THE T:ZERO BLOG
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By Margaret Mielczarek
With the recent announcement from IRONMAN that, “due to the continued impact of the COVID-19 global pandemic, the 2020 editions of the IRONMAN World Championship and IRONMAN 70.3 World Championship have been cancelled”, perhaps it’s time that we (the athletes) readjust our reasons – our ‘why’ – for training and participating in all things swim, bike and run.
While the recent announcement will no doubt leave many athletes deflated, disappointed and unmotivated – perhaps even adding to the negative mental health impacts that this pandemic has had – with everything going on at the moment (looking at you, Melbourne), really, the decision doesn’t come as a surprise.
And, deep down, we all know this is the right call by IRONMAN.
“It is with a heavy heart that we have made the decision to cancel the 2020 editions of the IRONMAN World Championship and the IRONMAN 70.3 World Championship,” said President and Chief Executive Officer for the IRONMAN Group, Andrew Messick in a statement released by IRONMAN.
“While we were hopeful that we could welcome our athletes, their families, and supporters to these events in early 2021, the continued impact of the pandemic makes this impossible. It’s tough to make this decision in July, but it will provide the necessary clarity for our athletes, cities and partners."
"We will endure … and look forward to the day when we will again assemble the greatest professional and age-group triathletes in the world, and crown world champions.”
TAKE STOCK AND READJUST
For many athletes, a big motivator to train – especially in winter, when it’s cold, dark and possibly raining outside – is a looming race.
There’s nothing quite like the fear of a race on the horizon to help you get out of bed at 4:30am.
Am I right?
But now with a lot of races off the calendar, perhaps one way to stay motivated is to readjust your ‘why’.
Besides race day, what are your other reasons for training? What are the other benefits for getting out the door for that run, ride or even swim?
Some of the reasons for training could be:
So, think about training during COVID-19 as an opportunity to strip it all back; to build a serious base, without the added pressure of an upcoming race.
I, for one, have reaped the benefits of this, especially when it comes to my running – thanks, Scotty!
Getting out for a run with a friend can enhance the feeling of connection while living in a world of social distancing and isolation.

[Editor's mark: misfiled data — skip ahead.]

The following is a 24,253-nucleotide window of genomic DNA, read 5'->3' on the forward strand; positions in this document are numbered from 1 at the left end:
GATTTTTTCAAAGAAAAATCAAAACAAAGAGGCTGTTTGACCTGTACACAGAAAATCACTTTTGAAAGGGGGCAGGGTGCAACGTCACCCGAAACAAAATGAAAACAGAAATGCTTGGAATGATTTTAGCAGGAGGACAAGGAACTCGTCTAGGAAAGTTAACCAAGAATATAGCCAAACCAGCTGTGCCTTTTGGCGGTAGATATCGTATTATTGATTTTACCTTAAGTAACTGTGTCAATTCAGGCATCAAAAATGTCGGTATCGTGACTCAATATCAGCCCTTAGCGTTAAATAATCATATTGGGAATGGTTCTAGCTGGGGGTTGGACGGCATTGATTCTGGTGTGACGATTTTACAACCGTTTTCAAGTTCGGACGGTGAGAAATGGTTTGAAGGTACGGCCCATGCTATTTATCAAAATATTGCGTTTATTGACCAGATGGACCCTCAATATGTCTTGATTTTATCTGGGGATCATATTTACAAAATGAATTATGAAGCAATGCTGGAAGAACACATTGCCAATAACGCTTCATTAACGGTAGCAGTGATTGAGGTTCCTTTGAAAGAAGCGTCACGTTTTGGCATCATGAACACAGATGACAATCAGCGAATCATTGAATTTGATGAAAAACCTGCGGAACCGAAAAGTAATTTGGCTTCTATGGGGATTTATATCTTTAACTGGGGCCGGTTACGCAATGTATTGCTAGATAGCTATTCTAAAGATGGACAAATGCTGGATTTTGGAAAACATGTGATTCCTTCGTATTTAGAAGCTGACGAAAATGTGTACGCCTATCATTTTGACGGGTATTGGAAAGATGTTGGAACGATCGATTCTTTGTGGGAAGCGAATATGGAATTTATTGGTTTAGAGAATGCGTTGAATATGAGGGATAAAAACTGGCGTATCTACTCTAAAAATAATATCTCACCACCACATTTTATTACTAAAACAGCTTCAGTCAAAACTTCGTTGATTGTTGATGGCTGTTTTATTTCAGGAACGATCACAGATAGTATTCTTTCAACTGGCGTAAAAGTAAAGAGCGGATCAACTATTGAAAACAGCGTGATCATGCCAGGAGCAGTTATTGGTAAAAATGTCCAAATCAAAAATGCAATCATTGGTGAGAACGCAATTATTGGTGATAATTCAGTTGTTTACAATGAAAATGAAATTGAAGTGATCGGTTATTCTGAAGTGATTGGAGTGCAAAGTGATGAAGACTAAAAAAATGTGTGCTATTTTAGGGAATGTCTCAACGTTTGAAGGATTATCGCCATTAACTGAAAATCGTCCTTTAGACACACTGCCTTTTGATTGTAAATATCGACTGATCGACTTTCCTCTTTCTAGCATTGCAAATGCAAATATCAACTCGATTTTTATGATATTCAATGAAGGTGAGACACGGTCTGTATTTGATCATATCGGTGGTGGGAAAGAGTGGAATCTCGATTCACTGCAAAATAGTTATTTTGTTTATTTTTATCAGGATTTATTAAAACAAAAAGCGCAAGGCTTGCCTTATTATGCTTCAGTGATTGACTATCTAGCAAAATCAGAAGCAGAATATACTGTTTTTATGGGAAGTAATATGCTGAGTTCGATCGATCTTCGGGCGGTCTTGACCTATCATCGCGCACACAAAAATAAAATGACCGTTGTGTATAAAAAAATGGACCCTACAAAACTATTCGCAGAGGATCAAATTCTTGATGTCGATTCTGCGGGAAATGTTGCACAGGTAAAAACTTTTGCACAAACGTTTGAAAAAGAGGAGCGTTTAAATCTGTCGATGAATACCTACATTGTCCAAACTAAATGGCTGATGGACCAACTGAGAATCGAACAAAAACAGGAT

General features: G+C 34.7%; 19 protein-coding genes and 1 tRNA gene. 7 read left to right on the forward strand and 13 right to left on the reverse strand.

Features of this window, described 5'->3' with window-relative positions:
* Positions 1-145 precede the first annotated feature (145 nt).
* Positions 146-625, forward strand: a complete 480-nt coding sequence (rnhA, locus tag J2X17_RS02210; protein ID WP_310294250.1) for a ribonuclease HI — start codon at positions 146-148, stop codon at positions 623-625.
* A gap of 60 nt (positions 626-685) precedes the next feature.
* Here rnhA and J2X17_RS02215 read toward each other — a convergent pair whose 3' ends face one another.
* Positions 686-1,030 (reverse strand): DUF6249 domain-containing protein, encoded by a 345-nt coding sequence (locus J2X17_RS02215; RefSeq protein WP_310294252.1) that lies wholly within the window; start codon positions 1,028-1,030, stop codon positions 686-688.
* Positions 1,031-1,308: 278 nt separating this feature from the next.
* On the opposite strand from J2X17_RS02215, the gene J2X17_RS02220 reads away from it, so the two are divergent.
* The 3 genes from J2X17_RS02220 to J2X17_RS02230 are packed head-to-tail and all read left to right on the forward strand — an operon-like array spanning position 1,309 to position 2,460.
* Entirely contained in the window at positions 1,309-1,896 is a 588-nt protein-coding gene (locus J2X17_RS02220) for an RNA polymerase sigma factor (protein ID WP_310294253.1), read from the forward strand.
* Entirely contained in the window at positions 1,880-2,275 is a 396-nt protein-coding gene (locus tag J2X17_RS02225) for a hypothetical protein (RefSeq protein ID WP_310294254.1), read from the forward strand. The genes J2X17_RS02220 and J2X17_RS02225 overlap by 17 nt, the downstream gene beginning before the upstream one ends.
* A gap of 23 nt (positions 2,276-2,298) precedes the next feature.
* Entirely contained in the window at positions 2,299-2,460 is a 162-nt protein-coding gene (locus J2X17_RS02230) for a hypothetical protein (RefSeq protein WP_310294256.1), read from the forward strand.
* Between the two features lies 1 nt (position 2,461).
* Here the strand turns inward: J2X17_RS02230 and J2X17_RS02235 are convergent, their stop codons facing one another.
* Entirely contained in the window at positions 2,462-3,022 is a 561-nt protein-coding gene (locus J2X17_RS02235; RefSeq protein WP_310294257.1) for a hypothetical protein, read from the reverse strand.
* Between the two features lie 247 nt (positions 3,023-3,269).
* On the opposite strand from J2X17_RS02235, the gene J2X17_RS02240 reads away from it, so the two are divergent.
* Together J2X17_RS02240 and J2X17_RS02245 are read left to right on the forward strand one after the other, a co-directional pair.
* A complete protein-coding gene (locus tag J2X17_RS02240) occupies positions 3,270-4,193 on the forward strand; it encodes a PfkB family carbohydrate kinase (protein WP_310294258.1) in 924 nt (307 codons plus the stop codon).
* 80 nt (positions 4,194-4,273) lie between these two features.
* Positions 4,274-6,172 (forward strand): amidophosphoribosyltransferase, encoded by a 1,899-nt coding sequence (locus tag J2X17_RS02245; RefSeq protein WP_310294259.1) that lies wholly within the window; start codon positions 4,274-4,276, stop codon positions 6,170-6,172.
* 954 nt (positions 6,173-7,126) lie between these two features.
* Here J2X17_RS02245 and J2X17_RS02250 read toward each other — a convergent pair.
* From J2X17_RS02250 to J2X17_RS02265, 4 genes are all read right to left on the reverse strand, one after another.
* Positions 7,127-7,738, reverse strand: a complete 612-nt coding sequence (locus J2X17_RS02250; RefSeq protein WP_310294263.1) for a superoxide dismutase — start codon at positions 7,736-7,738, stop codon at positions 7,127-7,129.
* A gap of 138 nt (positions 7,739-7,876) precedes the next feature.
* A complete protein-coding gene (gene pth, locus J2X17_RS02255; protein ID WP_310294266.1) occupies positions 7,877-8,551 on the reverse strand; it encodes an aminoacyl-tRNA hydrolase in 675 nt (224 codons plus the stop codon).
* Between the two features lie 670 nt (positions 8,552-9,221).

While, of course, there have been stories of even the strongest, healthiest people contracting the virus, exercise will help you stay as healthy as possible.
Every time you step out the door, think about the good it’s doing for your body and mind.
COVID-19 doesn’t have to crush your race dreams completely, and certainly not forever.
The virus will eventually pass, and races will once again fill calendars – remember this.
Because before you know it, it’ll be 2021 or even 2022 and what will you have done? Use this time wisely.
A conversation I recently had with a friend from Melbourne went a little something like this:
“Looks like my running will be the only time I’ll be allowed out without a facemask … think I’ll be running a bit more now (laughs).”
“Haha yeah, use it as an opportunity to get super fit, too! By the time we have some fun runs back … at this point we might all qualify for the Olympics, haha!”
Always wanted to do yoga but didn’t have the time? Do it now.
Adult ballet taking your fancy? (*raises hand slowly*) Why not! It’s a great way to work on strength and core, and to improve your balance.
Now is the time to try all the things you never got a chance to do because you were too busy … #training!
LEAN ON YOUR COACH
As with other disappointments in life, one of the best pieces of advice I’ve ever received is that it’s also important to feel all the feels when trying to get through a tough situation or setback – be that an injury or a cancelled race.
Allow yourself some time – cut yourself some slack.
If you feel down or unmotivated, don’t beat yourself up about it. Chances are, a lot of athletes are feeling the same.
Take the time you need to come to terms with the situation and to readjust to the new normal. Just don’t stay down for too long.
And if you’re struggling, speak with your coach.
Coaches are great at getting you to your race, but they can be so much more than simply the experts who keep an eye on what colours are appearing on your TrainingPeaks.
So, reach out to your coach. Speak with your fellow athletes, friends and family. You don’t have to go through this alone.
As Coach Heidi says in her recent blog: “As we hit a potential second wave of the virus and uncertainty, it may now be the perfect time to review your trajectory and create a second COVID inflection point by making a decision about your direction, locking into a goal or creating a positive change to your mindset.”
An amazing collection of training and racing advice from the T:Zero Multisport coaches- with the occasional guest blogger! Read this blog to help you live your potential!